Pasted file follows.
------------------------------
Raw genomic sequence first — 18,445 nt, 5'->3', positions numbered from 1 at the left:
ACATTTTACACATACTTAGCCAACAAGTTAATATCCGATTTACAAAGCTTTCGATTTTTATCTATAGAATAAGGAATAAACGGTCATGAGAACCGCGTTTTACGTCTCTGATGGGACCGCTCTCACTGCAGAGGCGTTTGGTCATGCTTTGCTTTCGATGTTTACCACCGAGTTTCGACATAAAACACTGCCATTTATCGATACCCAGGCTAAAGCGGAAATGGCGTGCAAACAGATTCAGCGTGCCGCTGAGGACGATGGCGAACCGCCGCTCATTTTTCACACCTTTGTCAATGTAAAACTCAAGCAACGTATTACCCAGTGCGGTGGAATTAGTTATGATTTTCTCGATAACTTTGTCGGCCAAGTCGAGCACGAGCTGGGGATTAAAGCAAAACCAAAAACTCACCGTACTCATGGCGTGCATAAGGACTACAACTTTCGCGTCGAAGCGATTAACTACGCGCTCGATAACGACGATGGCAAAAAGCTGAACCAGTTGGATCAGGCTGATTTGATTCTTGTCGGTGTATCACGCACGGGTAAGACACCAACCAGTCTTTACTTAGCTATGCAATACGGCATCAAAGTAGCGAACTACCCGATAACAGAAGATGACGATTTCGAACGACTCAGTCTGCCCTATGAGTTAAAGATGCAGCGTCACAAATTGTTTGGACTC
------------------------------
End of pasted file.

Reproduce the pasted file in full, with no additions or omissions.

Raw genomic sequence first — 18,445 nt, 5'->3', positions numbered from 1 at the left:
ACATTTTACACATACTTAGCCAACAAGTTAATATCCGATTTACAAAGCTTTCGATTTTTATCTATAGAATAAGGAATAAACGGTCATGAGAACCGCGTTTTACGTCTCTGATGGGACCGCTCTCACTGCAGAGGCGTTTGGTCATGCTTTGCTTTCGATGTTTACCACCGAGTTTCGACATAAAACACTGCCATTTATCGATACCCAGGCTAAAGCGGAAATGGCGTGCAAACAGATTCAGCGTGCCGCTGAGGACGATGGCGAACCGCCGCTCATTTTTCACACCTTTGTCAATGTAAAACTCAAGCAACGTATTACCCAGTGCGGTGGAATTAGTTATGATTTTCTCGATAACTTTGTCGGCCAAGTCGAGCACGAGCTGGGGATTAAAGCAAAACCAAAAACTCACCGTACTCATGGCGTGCATAAGGACTACAACTTTCGCGTCGAAGCGATTAACTACGCGCTCGATAACGACGATGGCAAAAAGCTGAACCAGTTGGATCAGGCTGATTTGATTCTTGTCGGTGTATCACGCACGGGTAAGACACCAACCAGTCTTTACTTAGCTATGCAATACGGCATCAAAGTAGCGAACTACCCGATAACAGAAGATGACGATTTCGAACGACTCAGTCTGCCCTATGAGTTAAAGATGCAGCGTCACAAATTGTTTGGACTC